conflict btwn bullet mfr & powder manual guidance


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Mini30
November 10, 2010, 03:06 AM
I've been reloading using Hodgdon powders and Berry's bullets for a few years now; for .32 H&R Magnum, .44 Magnum, and .45-70 gvt. But as I started this week to research a 9x19 load using Hodgdon powder for the 124 gr plated round nose bullet from Berry's, I noticed the following;

Berry's recommends (http://www.berrysmfg.com/faq-q9-c1-How_do_I_load_Berrys_Preferred_Plated_Bullets.aspx) using using low- to mid-range jacketed bullet data.

Hodgdon warns users of their 2010 Annual Reloading Manual to load plated bullets using load data for a same-weight lead bullet. (See "Warning" at the bottom of page 70. The same warning is in the Hodgdon 2008 Annual manual).

For a 124 gr plated round nose bullet, that translates out to either:

4.0 - 4.7 gr WSF for a lead RN, or 4.7 - 5.3 gr WSF for FMJ RN.

VERY little overlap. Any thoughts which I should use? Are they really mutually exclusive, or do you think I can blend a bit here?

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GLOOB
November 10, 2010, 05:07 AM
I've heard many opinions that Berry's plating is much thicker than some of the other plated bullets. I have pulled one of my Berry's .357 loads with an aggressive roll crimp, and the plating was still intact. Hodgden has to consider the bottom of the barrel when they make blanket recommendations about plated bullets. But this is all just from what I've read on the web. So take that for what it's worth.

Walkalong
November 10, 2010, 08:25 AM
Keep it under 1200 and you will be fine. 50 to 75% of jacketed data won't get you in trouble with that bullet in 9MM. Load at a reasonable O.A.L.

loadedround
November 10, 2010, 09:40 AM
If I had to make a choice, I would go with the manufacturer's (Berrys)recommendation first. After all, they made the bullet and know both its loading specifications and it's it's limitations.

wrangler5
November 10, 2010, 12:26 PM
FWIW, I recently loaded some Rainier (I know, I know, different brand but still) plated bullets in 38 Special and, following conventional wisdom, started at the bottom of the lead bullet loads per Hodgdon's data for Clays. Bullets stuck in the (7.5") barrel of my Single Action Army until I got half way to the top of the lead bullet loads, which was getting close to the starting load for jacketed bullets of the same weight.

So (especially) if the bullet maker is recommending use of jacketed data for their bullets I'd certainly believe them.

Walkalong
November 10, 2010, 12:40 PM
It takes more oomph to get a plated bullet going than lead. Start in the middle of lead data if using lead data.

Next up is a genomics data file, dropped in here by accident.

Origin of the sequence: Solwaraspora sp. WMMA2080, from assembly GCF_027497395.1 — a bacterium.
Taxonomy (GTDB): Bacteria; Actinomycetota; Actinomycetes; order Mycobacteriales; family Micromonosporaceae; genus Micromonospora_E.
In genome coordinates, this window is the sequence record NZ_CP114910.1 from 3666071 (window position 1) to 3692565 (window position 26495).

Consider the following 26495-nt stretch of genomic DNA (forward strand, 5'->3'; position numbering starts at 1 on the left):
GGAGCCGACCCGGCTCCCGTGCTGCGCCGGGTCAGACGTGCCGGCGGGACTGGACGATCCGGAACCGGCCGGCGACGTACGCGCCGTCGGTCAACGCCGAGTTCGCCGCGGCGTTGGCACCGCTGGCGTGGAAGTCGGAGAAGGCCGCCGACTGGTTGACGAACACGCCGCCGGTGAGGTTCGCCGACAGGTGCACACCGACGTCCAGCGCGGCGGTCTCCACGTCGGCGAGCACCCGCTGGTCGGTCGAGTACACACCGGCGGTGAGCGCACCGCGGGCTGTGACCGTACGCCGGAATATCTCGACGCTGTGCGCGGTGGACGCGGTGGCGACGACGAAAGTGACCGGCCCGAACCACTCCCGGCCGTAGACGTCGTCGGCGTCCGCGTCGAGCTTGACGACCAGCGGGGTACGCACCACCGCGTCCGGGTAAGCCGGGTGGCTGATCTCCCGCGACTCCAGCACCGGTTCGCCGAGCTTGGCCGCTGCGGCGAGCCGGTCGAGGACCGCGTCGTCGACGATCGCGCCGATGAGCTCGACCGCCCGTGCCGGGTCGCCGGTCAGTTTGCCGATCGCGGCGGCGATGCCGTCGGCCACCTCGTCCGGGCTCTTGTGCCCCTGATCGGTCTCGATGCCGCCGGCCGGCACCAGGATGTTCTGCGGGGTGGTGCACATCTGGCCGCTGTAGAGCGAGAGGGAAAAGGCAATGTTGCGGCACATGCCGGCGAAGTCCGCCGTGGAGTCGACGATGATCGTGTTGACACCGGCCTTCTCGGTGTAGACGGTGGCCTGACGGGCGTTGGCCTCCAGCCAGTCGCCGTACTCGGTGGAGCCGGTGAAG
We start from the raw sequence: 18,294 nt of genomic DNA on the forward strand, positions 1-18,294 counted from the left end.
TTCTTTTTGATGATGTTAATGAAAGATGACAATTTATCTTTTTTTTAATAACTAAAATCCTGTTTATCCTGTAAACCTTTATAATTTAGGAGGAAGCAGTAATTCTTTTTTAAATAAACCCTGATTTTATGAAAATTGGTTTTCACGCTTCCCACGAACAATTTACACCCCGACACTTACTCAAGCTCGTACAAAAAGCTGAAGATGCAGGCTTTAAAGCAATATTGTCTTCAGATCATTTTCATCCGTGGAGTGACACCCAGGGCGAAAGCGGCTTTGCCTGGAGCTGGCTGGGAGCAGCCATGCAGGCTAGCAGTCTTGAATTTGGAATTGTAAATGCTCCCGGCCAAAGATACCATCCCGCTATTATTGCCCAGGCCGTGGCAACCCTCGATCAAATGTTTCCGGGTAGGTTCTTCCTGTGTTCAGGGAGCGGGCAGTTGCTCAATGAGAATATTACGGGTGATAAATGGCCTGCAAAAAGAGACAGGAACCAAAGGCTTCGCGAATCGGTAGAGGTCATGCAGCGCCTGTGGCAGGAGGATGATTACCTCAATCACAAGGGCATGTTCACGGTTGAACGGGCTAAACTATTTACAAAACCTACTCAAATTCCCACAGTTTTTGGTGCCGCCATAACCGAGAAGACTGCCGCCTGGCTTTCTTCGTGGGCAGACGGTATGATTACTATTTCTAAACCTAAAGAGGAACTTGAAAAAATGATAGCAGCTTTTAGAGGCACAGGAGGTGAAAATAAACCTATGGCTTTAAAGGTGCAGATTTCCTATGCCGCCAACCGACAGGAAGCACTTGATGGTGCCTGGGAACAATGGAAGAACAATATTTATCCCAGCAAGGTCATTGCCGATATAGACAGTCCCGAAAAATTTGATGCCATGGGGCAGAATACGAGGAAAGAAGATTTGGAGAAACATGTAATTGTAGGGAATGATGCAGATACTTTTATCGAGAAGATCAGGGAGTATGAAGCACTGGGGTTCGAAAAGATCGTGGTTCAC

wrangler5
November 10, 2010, 12:57 PM
It takes more oomph to get a plated bullet going than lead. Start in the middle of lead data if using lead data.

NOW you tell me. ;)

This obviously comports with my recent experience, but I don't recall actually seeing this advice offered before. Maybe I didn't look hard enough, but my memory regarding plated bullets is just "use lead data", without the "but not the lightest" addendum.

Oh well, so soon old and so late smart.

Shadow 7D
November 10, 2010, 03:17 PM
What about Lee's data chapter on lead?

I believe the cover plated bullets, personally I thought you started at high lead/low jacketed and work up?

RandyP
November 10, 2010, 05:32 PM
I too use the high end of lead to low/mid of jacketed data myself. Same procedure for Ranier or Berry's plated. For indoor range target use I don't have any need for more 'oomph' than that to put a hole in a paper zombie.

Mini30
November 11, 2010, 01:28 AM
Thanks, all. I did start at the top end of the lead data, and worked my way up to middle-of-the-road plated. Hopefully, I can get to the range tomorrow AM & validate :-)

noylj
November 11, 2010, 01:36 AM
Personally, I start at the lowest starting load I find in any reloading manual. Why take a chance, when it is simple to work up a load? It's not like the lowest starting load is going to blow up your gun and think about the risk you MIGHT be taking by not starting at the low end.

ReloaderFred
November 11, 2010, 02:07 AM
I've loaded, and shot, well over 20,000 Berry's plated bullets over the last several years. For the 9x19, I just use jacketed data and they shoot great. You won't be able to run that 124 grain bullet over 1,200 fps in the 9x19, so all you have to worry about is pressure.

Hope this helps.

Fred

Mini30
November 11, 2010, 05:38 AM
noylj; I think I'm as concerned over too low (see wrangler5's first post in this thread) as too hot.

ReloaderFred; Another area where I had trouble was Trail Boss loads with Berry's pro-jos. At first, all I could find for published loads were for lead-only, But then I learned Hodgdon's 70% capacity rule of thumb (http://www.hodgdon.com/PDF/Trail-Boss-data.pdf)for TB.

Edited to add: Got a real nice plinking load for my Blackhawk & Marlin .44 mags out of that process :-)

Blackrock
November 11, 2010, 08:05 AM
I have loaded Berrys bullets in .38 spcl. .357 mag and .45acp and all at higher velocitys than lead but lower down on the jacketed scale with good reults. I started low and had to come up a little to get better accuracy.

Mini30
November 11, 2010, 10:30 PM
That's what I found at the range today, too. optimum accuracy was in the lower end of the jacketed data. Funny; even the least-accurate batch of the re-loads were more accurate than my control; 7 rds of factory speer jhps.

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